Percent of Boomers and Millennials who owned a home by age 30.
Owning a home is not only a cultural touchstone; it is closely linked to how Americans plan for their financial future. Surveys show that Americans of every generation continue to feel strongly about the desirability of homeownership, regardless of whether they have achieved it themselves. Nevertheless, by 2016, the rate of homeownership fell to a 50-year low. As part of the Milestones study by the Stanford Center on Longevity’s Sightlines Project, we investigate generational differences in in rates and predictors of current homeownership trends.
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EXPLORE THE DATA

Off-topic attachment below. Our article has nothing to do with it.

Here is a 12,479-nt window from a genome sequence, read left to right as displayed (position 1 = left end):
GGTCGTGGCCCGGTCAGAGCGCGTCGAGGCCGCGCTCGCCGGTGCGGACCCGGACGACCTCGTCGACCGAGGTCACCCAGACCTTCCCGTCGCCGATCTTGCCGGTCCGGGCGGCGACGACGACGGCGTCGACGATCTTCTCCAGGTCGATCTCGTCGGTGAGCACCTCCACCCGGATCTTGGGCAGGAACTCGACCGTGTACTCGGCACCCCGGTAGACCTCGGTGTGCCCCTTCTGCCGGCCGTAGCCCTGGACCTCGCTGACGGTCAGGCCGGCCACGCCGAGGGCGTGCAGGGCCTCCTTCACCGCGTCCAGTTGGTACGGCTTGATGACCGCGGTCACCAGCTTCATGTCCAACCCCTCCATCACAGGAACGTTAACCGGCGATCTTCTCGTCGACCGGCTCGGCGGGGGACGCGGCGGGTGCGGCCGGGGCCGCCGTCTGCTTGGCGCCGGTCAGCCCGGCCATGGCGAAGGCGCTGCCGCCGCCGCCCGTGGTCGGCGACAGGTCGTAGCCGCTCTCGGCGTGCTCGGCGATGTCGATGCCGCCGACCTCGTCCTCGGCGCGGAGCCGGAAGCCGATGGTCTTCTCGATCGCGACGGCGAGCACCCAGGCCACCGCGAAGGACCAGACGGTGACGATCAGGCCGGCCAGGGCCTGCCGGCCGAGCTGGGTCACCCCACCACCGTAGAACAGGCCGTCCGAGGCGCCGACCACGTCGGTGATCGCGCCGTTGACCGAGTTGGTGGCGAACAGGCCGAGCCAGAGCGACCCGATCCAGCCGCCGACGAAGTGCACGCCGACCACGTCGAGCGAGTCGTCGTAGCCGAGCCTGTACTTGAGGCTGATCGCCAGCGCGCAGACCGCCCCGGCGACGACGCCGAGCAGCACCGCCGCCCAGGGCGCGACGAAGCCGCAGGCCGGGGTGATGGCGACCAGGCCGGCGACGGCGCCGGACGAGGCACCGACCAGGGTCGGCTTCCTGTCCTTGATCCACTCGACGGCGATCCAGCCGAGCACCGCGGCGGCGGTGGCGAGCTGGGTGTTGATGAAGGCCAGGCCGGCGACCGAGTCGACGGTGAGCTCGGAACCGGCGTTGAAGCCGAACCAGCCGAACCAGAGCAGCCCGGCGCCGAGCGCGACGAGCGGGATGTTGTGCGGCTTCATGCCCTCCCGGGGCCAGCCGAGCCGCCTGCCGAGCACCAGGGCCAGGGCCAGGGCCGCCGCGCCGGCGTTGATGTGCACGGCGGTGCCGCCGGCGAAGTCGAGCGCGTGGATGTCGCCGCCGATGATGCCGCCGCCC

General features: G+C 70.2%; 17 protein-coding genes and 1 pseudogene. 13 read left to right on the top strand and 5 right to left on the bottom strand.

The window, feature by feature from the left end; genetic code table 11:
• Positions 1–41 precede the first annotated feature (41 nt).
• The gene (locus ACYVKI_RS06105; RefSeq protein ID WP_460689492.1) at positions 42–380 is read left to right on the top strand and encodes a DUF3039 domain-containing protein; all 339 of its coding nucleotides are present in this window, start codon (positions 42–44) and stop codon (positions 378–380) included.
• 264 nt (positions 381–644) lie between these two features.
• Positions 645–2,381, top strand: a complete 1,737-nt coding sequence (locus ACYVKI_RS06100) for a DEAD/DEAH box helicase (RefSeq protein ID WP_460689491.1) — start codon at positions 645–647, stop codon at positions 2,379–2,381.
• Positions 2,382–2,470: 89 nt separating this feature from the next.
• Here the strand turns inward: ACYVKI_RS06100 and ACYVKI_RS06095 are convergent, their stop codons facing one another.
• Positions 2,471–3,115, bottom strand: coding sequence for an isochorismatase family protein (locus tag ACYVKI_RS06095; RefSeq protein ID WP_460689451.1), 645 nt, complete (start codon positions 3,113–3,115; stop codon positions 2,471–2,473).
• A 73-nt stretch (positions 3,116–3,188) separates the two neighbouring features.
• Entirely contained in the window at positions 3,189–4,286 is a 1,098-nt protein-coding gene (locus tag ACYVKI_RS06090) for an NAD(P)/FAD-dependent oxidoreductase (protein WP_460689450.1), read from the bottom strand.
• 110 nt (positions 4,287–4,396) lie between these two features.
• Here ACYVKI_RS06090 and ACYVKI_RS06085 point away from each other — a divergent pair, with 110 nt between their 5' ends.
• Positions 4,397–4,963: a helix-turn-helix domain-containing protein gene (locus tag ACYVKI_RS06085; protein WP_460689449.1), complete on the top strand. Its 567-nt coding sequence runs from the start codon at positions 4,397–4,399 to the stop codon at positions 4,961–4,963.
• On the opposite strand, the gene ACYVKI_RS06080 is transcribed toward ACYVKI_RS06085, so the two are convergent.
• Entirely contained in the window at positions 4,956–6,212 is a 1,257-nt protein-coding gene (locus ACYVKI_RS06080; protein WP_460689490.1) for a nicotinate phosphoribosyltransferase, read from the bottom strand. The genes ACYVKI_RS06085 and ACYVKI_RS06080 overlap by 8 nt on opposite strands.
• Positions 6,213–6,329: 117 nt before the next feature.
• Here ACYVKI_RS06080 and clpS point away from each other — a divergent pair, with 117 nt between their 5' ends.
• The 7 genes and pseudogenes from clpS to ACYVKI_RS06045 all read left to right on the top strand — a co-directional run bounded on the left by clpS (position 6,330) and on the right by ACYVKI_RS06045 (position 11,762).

PERCENTAGE OF AMERICANS WHO ARE HOMEOWNERS
Assistant Professor of Economics
San Francisco State University, College of Business
Dr. Modrek’s work examines the nexus of health, income, and wealth using econometric techniques. Her projects aim to elucidate how changes in social circumstance lead to changes in health.
“The timing of marriage and childbearing are strongly related to homeownership and these life events are highly interrelated. As younger cohorts delay or forego marriage, these cultural and sociodemographic changes are also likely to have an effect on homeownership.”
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